Last time, Childhood Obesity News mentioned Dr. Andrew Bremer and his concern that “McDonald’s and chains of its ilk are contributing to obesity.” That means fast-food joints in general. Some of them are actually changing their ways, often because of legislation, sometimes because they want a few public-relations points chalked up in their column.
In mid 2011, the Jack in the Box chain stopped including toys with kids’ meals in Los Angeles. About a year ago, the country of Chile passed a law banning toys from children’s food products, whether they are “happy meals” served by fast-food outlets, or prizes in cereal boxes. Last month, McDonald’s of Brazil was fined $1.6 million because the company violated local laws regarding ads aimed at children.
Only a few days ago, Taco Bell announced its decision to stop selling meals in children’s versions, starting in January of next year. The altruism level of this move is not high, because, as a company spokesperson took care to point out, the main customer demographic is young people in their late teens and early 20s. Kid meals account for only about one-half of 1% of the corporation’s profit. (McDonald’s, on the other hand, makes about 10% of its money from the children’s line.)
The corporate machine deduced that, no matter what you do about creating a child-oriented menu, someone is bound to be unhappy with it. So why even have a kids’ menu at all?
McDonald’s is sooooo busted
Childhood Obesity News has also been talking about McDonald’s, and about Corporate Accountability International, an organization that loves to give McDonald’s a hard time by bugging it about details like accountability at the shareholder meetings. For Salon, Michele Simon wrote about this year’s gathering, which was addressed by the fast-food giant’s chief executive officer, Don Thompson, who makes more than $8 million per year.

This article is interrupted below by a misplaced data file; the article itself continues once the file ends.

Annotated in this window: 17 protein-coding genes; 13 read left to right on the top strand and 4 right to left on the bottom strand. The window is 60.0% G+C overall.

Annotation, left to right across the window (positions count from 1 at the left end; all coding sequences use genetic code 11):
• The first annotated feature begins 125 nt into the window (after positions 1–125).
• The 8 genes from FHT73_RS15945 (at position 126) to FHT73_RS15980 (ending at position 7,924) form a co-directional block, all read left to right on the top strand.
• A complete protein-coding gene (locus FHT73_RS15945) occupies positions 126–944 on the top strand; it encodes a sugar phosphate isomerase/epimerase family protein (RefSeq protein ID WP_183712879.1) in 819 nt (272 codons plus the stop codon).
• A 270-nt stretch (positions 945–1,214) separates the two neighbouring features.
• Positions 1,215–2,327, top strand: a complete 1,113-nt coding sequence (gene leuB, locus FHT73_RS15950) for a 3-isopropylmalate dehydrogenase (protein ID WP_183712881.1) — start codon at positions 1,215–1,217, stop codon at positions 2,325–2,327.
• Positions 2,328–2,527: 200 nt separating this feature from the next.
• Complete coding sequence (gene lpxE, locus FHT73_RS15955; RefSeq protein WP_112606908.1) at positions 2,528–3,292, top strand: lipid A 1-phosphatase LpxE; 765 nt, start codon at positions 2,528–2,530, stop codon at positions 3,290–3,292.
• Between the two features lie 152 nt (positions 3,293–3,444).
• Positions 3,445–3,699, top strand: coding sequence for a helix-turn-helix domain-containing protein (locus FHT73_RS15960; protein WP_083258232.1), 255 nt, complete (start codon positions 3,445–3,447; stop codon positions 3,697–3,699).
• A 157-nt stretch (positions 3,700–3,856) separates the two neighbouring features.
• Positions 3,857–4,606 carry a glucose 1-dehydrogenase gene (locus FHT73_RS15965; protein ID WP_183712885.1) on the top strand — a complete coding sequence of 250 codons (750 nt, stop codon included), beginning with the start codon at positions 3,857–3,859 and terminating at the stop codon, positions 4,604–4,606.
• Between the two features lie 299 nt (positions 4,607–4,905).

He got caught telling a slew of fibs — for instance, that a Chicken McNugget is a healthful snack, when actually it contains a couple of dozen ingredients that are not chicken. In response to Thompson’s claim for “real eggs,” Simon looked up what’s in them:
Liquid Margarine: Liquid Soybean Oil and Hydrogenated Cottonseed and Soybean Oils, Water, Partially Hydrogenated Soybean Oil, Salt, Soy Lecithin, Mono and Diglycerides, Sodium Benzoate and Potassium Sorbate (Preservatives), Artificial Flavor, Citric Acid, Vitamin A Palmitate, Beta Carotene (Color).
Simon also asks:
While it’s true McDonald’s sells a side salad on its dollar menu (one of 13 items), if you only have a one dollar to spend, what’s the likelihood you would choose a small salad over the 310-calorie ‘grilled onion cheddar burger’?
That complaint seems like a reach. It’s really not the corporation’s fault what the customer chooses. Another complaint, however, has legs. The CEO denied that advertising targets people of color, but Simon disagrees and points to three websites. The first, 365Black.com, seems to have been discontinued. MeEncanta.com is a McDonald’s-sponsored site specializing in Latin music, and Myinspirasian.com tells visitors how to say “Egg McMuffin” in Mandarin.
Speaking of China, the picture on this page shows youth participating in advertising for the Beijing Olympics. The depths of irony represented by the photo cannot be plumbed here. But rest assured, Chairman Mao is not smiling down happily from a reposeful position on a heavenly cloud.
Your responses and feedback are welcome!
Source: “McDonald’s Shareholders Defeat Proposal to Weigh Impact on Obesity,” AdAge.com, 05/24/12
Source: “Jack in the Box Removes Toys From Kids’ Meals,” TheStreet.com, 06/22/11
Source: “Chilean law says ‘no’ to toys in kids’ meals,” KOAA.com, 08/05/12
Source: “Taco Bell dropping kids meals to focus on millennial core audience,” Examiner.com, 07/23/13
Source: “10 most outlandish lies told by McDonald’s CEO,” Salon.com, 05/31/13
Image by Lloyd Morgan.